This month, I have taken inspiration from one of my current reads, V2 by Robert Harris. I won’t say too much about that book here, as I will be reviewing it later in the week, but it’s set during the Second World War and follows the stories of a German engineer launching V2 rockets at London and a British WAAF officer on a mission to stop him. Unless something happens in the final few chapters to change my opinion entirely, it’s going to be a very positive review. I’m finding it fascinating as it looks at several aspects of the war I haven’t read about before – and that has made me think about some of the other novels I’ve read set during the war and the many different ways in which authors decide to approach the subject and the different things on which they choose to focus.
For those of us interested in reading about the roles of women in the war, for example, Kay in The Night Watch by Sarah Waters drives an ambulance, Constance in Lucinda Riley’s The Light Behind the Window is an SOE spy working in Occupied France, and in Carolyn Kirby’s When We Fall, Vee flies planes for the Air Transport Auxiliary and Ewa carries out secret missions for the Polish Resistance. On a more light-hearted note, Emmy in Dear Mrs Bird by AJ Pearce answers letters for the problem page in a women’s weekly magazine!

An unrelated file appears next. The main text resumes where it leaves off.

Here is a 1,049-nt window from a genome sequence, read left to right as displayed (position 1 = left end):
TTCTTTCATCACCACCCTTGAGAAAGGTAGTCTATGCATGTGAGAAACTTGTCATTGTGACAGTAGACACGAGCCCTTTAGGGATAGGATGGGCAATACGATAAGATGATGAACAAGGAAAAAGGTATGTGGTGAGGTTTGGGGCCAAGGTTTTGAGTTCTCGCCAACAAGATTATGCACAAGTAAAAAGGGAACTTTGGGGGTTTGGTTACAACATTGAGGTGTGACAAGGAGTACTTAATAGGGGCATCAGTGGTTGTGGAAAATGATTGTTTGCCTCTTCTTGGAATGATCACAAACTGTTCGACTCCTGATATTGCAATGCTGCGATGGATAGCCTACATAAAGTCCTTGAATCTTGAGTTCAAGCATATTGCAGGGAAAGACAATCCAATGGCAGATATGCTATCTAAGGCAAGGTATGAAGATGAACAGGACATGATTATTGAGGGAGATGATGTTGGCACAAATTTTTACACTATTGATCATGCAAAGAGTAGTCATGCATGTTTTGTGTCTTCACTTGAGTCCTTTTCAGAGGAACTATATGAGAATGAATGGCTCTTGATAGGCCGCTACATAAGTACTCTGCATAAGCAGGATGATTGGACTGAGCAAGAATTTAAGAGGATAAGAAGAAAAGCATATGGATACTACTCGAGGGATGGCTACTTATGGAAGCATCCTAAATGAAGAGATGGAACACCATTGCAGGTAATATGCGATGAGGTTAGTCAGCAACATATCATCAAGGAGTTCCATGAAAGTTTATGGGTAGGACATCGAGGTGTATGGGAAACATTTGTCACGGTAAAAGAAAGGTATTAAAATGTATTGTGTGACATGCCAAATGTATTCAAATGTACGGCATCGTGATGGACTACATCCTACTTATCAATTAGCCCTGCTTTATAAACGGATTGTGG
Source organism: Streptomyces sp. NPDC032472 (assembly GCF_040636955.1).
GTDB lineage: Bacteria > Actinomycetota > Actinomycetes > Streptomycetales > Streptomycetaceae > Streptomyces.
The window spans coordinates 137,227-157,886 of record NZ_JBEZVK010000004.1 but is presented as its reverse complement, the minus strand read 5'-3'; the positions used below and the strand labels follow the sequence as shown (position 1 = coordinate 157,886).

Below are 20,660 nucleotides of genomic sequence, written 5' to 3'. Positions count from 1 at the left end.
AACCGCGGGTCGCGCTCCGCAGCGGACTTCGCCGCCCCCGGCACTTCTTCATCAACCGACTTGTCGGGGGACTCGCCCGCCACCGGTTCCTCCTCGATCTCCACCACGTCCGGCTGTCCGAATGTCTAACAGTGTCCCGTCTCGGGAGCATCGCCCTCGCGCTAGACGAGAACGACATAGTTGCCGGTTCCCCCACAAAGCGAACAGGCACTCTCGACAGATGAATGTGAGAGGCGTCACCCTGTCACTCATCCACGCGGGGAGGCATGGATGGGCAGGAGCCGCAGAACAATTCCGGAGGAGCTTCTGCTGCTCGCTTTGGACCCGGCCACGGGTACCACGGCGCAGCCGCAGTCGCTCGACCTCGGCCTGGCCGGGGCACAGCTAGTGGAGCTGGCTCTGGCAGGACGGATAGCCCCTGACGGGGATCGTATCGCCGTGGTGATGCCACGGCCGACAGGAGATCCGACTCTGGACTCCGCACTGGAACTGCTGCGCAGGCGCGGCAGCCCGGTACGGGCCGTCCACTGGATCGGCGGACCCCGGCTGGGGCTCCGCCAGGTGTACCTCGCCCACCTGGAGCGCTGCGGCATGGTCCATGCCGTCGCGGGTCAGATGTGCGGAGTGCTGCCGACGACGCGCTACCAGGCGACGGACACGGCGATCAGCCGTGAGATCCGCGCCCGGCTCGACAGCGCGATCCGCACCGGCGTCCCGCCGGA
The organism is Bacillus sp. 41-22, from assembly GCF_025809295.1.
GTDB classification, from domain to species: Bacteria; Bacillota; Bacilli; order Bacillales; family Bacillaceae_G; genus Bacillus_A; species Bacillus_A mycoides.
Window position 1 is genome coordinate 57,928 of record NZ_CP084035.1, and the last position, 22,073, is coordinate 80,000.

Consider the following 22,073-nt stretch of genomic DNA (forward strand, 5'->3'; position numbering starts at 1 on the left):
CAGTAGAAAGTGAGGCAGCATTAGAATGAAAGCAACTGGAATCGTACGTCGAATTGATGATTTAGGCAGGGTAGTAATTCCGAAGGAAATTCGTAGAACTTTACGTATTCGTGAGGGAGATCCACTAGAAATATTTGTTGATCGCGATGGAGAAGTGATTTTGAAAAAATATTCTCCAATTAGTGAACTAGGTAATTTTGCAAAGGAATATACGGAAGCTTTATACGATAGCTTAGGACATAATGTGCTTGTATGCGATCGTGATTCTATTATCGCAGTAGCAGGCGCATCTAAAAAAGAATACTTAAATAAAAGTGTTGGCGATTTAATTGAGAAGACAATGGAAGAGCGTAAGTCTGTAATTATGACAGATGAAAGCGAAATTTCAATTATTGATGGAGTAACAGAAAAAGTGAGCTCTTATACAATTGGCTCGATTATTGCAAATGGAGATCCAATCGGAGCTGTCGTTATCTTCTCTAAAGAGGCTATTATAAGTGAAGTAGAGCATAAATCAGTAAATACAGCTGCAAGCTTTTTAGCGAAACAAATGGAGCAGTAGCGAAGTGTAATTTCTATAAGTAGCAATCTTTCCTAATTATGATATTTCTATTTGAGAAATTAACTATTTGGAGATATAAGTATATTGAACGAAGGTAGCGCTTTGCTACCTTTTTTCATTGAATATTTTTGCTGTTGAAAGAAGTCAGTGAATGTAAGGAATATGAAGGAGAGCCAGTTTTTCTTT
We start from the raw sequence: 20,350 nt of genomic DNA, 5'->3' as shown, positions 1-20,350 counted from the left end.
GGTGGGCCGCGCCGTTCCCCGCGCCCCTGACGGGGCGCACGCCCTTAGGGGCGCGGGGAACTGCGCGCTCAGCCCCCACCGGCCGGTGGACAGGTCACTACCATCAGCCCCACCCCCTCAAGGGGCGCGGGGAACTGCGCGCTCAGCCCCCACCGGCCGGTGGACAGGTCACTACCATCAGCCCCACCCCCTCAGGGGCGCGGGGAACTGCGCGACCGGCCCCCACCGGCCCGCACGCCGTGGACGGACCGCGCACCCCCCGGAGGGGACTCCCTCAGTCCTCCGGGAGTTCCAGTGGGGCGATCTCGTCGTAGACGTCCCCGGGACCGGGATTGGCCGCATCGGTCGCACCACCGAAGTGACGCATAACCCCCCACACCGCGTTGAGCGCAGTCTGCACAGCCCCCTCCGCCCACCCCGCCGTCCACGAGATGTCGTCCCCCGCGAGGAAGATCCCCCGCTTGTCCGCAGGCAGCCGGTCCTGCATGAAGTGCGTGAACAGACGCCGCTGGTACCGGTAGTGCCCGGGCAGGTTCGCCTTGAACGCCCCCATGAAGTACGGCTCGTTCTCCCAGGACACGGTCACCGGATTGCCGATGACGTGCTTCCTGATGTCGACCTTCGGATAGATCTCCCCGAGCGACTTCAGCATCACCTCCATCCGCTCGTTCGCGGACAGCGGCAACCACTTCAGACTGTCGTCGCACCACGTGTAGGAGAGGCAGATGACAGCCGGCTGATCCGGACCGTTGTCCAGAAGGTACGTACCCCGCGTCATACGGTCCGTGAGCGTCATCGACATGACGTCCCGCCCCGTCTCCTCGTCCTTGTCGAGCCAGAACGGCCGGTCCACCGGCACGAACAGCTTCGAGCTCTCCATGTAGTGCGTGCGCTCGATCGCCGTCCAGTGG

Some books concentrate on one single event or episode, such as The Report by Jessica Francis Kane, about the bombing of the Bethnal Green tube station, or The Conductor by Sarah Quigley and The Bronze Horseman by Paullina Simons (read before I started blogging), about the Siege of Leningrad, while others, like The Invisible Bridge by Julie Orringer, which follows the story of three Hungarian Jewish brothers, cover the whole span of the war.
Although most of the books I’ve read have been concerned mainly with the war in Europe, I have also read some set in America (The Postmistress by Sarah Blake and Hotel on the Corner of Bitter and Sweet by Jamie Ford) and North Africa (Jasmine Nights by Julia Gregson and Tapestry of War by Jane MacKenzie).
The Holocaust and the challenges faced by Jews during the war tend to feature strongly in wartime fiction. Far to Go by Alison Pick looks at the role of the Kindertransport and Love and Treasure by Ayelet Waldman focuses on the Hungarian Gold Train. There’s also Jakob’s Colours by Lindsay Hawdon, which is not about the Jewish Holocaust but the Gypsy Holocaust, which made an interesting change. And Japanese internment camps feature in Isabel Allende’s The Japanese Lover and Ghostwritten by Isabel Wolff.
There are plenty of historical mysteries which have the war as a setting too: Full Dark House by Christopher Fowler, the first book in the Bryant and May series, deals with a murder in a London theatre during the Blitz, and Death in Bordeaux by Allan Massie is the first in a quartet of mystery novels set in Occupied France.
The books I have mentioned here are all historical fiction, published many years after the war ended. Of course, there are also lots of wonderful contemporary novels written during or just after the war, but that would be a topic for another post, I think!
Have you read any of the books above or would you be interested in reading them? Are there any others you would recommend? Which aspects of the war do you find most interesting to read about?